On the occasion of the International Day of Action for the 50th Anniversary of the Naxalbari Uprising, different activities were done in various cities of different federal states in the north, east, south and west of the FRG. So the international campaign became a truly nationwide campaign. A lot of new comrades were engaged in the campaign. The effect of the campaign is highlighted by the fact that several groups of the revolutionary movement published statements on the issue, e.g. the Rote Ruhr Crew
and Revolutionärer Aufbau BRD
(Revolutionary Construction FRG). Therein the necessity of the reconstitution of the Communist Party in this country, the People`s War in India – as a weapon of combat against revisionism – and proletarian internationalism were highlighted. At the end of this article you find some quotes.
In Bremen, an impressive campaign of wall paintings in various parts of the city was carried out.
In Rostock, wall paintings were carried out.
In Hamburg and Nuremberg, information events on the Naxalbari Uprising and the People’s War in India were held on 19th of May. In Hamburg, many participants were new to the topic and an interesting discussions developed. The question of political prisoners was also raised and attention was drawn to the situation of the comrades Ajith, Saibaba and Kobad Ghandy. In Nuremberg, the international solidarity campaign was carried out for the first time. The discussion following the lecture was very vivid, especially through the contributions of a comrade, who herself had been in India for some time, and was able to make important observations on the situation there and the mass work of comrades.
Various wall paintings were made in Weimar.
In Berlin wall paintings were carried out in Berlin-Britz and leaflets were distributed in working class neighbourhoods.
On 20 May a rally was held in Hamburg to celebrate the 50th anniversary of the Naxalbari uprising. Here mainly revolutionary youth gathered. Speeches were held, calling for the support of the People’s War. On a banner, the release of Professor Saibaba, who was sentenced to life imprisonment in India this year, and all political prisoners in India, was demanded. Following the rally, the participants participated in a demonstration of sympathizers of the People’s Front from Turkey for the freedom of political prisoners. Thus, in the spirit of proletarian internationalism, the struggles of the peoples of the world were united.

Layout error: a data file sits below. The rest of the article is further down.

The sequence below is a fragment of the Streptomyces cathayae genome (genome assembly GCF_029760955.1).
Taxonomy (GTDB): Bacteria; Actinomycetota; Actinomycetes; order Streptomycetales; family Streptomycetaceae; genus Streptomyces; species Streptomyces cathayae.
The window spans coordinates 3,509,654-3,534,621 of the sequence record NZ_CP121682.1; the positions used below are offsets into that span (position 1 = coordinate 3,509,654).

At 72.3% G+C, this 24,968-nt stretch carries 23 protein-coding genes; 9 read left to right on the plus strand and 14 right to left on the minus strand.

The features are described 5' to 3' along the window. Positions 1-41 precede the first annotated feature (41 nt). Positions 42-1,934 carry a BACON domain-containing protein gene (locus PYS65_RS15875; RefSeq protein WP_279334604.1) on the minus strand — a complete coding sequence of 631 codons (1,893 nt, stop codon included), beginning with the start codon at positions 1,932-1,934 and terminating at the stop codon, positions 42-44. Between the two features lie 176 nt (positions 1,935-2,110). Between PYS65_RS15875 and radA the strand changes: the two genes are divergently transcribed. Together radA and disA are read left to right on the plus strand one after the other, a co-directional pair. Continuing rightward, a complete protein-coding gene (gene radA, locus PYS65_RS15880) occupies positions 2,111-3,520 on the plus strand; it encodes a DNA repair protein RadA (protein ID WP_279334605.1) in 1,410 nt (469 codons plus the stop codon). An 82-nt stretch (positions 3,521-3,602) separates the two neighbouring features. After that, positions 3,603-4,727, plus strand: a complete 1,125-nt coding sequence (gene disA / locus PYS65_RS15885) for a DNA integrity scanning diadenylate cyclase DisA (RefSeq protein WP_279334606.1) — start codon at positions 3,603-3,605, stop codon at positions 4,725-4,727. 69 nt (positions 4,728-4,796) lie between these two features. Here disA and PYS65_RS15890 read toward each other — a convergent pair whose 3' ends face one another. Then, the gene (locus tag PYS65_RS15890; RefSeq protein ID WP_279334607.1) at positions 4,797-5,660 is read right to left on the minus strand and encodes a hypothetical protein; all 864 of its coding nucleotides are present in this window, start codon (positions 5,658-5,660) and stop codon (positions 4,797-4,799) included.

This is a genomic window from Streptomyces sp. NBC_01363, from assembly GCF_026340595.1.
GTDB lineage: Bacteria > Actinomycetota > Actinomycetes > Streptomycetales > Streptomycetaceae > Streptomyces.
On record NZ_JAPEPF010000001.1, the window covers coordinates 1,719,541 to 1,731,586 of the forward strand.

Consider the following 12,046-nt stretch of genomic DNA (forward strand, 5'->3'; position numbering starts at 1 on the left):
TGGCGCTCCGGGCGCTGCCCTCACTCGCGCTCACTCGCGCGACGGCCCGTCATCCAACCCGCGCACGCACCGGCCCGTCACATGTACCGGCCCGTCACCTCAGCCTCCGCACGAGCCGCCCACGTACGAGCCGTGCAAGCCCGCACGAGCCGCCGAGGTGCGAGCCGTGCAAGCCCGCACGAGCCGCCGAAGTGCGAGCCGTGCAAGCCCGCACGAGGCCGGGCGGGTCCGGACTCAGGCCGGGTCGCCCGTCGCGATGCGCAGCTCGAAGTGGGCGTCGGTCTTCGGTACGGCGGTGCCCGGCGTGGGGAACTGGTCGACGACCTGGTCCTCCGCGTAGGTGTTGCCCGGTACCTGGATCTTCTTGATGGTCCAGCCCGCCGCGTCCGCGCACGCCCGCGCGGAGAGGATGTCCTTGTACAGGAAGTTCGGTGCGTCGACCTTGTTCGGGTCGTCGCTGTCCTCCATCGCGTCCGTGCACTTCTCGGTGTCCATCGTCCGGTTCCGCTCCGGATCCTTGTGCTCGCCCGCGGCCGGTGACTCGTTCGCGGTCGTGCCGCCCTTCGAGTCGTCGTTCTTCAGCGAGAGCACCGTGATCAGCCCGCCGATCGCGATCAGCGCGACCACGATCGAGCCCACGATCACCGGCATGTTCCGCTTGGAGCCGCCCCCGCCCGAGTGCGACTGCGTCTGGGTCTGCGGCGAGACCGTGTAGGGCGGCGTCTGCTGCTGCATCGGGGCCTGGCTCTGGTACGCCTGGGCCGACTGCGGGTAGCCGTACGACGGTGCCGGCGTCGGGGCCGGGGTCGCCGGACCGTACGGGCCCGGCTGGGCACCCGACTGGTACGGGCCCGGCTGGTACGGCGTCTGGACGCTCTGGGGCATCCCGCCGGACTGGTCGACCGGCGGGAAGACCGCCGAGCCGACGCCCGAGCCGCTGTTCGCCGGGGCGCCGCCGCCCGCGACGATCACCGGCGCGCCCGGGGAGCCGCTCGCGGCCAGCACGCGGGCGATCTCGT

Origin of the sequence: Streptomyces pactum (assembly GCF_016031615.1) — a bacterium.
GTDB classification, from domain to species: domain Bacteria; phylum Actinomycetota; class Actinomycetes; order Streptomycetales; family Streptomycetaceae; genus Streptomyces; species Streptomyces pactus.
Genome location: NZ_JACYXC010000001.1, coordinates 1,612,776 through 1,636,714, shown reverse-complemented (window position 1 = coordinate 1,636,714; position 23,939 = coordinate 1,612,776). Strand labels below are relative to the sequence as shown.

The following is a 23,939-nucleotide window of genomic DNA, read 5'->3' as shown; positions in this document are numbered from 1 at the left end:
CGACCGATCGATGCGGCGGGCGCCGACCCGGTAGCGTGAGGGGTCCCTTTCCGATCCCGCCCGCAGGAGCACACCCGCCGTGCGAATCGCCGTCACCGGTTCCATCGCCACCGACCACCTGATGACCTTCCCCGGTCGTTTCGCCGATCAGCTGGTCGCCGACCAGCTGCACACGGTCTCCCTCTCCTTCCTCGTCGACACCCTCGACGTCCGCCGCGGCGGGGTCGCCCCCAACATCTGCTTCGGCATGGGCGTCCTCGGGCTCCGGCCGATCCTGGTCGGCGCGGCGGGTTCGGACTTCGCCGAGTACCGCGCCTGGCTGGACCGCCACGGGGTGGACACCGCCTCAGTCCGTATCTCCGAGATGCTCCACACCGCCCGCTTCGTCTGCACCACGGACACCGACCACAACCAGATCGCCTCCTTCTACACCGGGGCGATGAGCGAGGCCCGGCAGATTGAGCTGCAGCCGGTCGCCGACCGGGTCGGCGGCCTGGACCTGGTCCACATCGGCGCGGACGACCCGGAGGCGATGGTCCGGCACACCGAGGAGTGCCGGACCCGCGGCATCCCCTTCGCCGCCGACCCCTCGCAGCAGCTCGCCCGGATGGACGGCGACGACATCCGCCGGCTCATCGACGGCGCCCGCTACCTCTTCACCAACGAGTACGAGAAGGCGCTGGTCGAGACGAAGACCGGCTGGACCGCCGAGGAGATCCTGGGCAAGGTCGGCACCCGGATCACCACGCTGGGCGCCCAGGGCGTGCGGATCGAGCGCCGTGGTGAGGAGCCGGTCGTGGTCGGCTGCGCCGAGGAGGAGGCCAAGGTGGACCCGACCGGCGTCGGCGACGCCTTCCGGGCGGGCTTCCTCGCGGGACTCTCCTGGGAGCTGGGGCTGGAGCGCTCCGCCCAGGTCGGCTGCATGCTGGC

In addition, a graffiti appeared on a tall building in a working class neighbourhood and a wall painting was done in another working class neighbourhood in Hamburg.
In the Ruhr-Area wall paintings were carried out, too.
In other cities actions were done too but we did not received reports about them yet.
We think it is important to highlight that this Day of Action shows a clear broadening of the campaign, a rise not just in quantity but also in quality of the actions, imposed by the eager of the revolutionary youth who knows to close the ranks with the comrades struggling for the reconstitution for the Communist Party, and show in their practice a decisive, combative proletarian internationalist spirit.
Red Germany cries: Naxalbari Zindabad! It is right to rebel!
We received also a few pictures from Austria, as far we got some more we will publish it in an article.
The Internationalist Collective Berlin writes:
“… This Uprising is a milestone in the development of the armed struggle in whole India and encouraged peasants all over the country to develop the struggle against the local big landlords.
The blood feeds the revolution instead of drowning it and push more and more angry masses in its ranks. The People`s War in India is a part of the new wave of world proletarian revolution, which will sweep away imperialism from the face of the earth once and for all.”
“The Naxalbari Uprising is the beginning of the Naxalite-movement which struggles actively against plunder by international big corporations and oppression by caste-system until today. The Movement […] is supported especially by the lowest castes and oppressed minorities like the Adivasi. It counts around 10,000 militants in arms in the ranks of the Peoples Liberation Guerilla Army (PLGA) – one of the largest left guerilla-movements in the world.”
The Red Ruhr Crew writes:
“What started 50 years ago in the village of Naxalbari and is carried on every second today is the concrete struggle and daily prove that the war against the imperialist order is possible and correct.
It is even more important on those days to remember the own responsibility and duties to march along the path of the comrades and to it alike. In an imperialist country like the FRG it is our first duty to construct a truly revolutionary Communist Party of new type.
which in end declares armed opposition against this state and mobilises the oppressed people and therefore is a militarised party to serve the people, like in India.”
“Group of more than 150 security personnel rounded up the villages late at night and started indiscriminate firing towards the houses. Before setting their houses ablaze, they brutally beat up the villagers and looted their ornaments, cash and stuff used in daily chores leaving them only upon clothes. Most of the village has been gutted,” Vikalp said. She added that there were many villagers collecting tendupatta leaves in forests, who were beaten and taken away by the forces. Vikalp also alleged that former sarpanch of Chintagufa, Podiyam Panda was forcibly picked from his village and many like him were shoved into jails.
“We condemn the way government is killing innocent tribals, creating terror among local population and to provide security to corporate companies indulged in illegal acquisition of ‘jal, jungle and jameen’.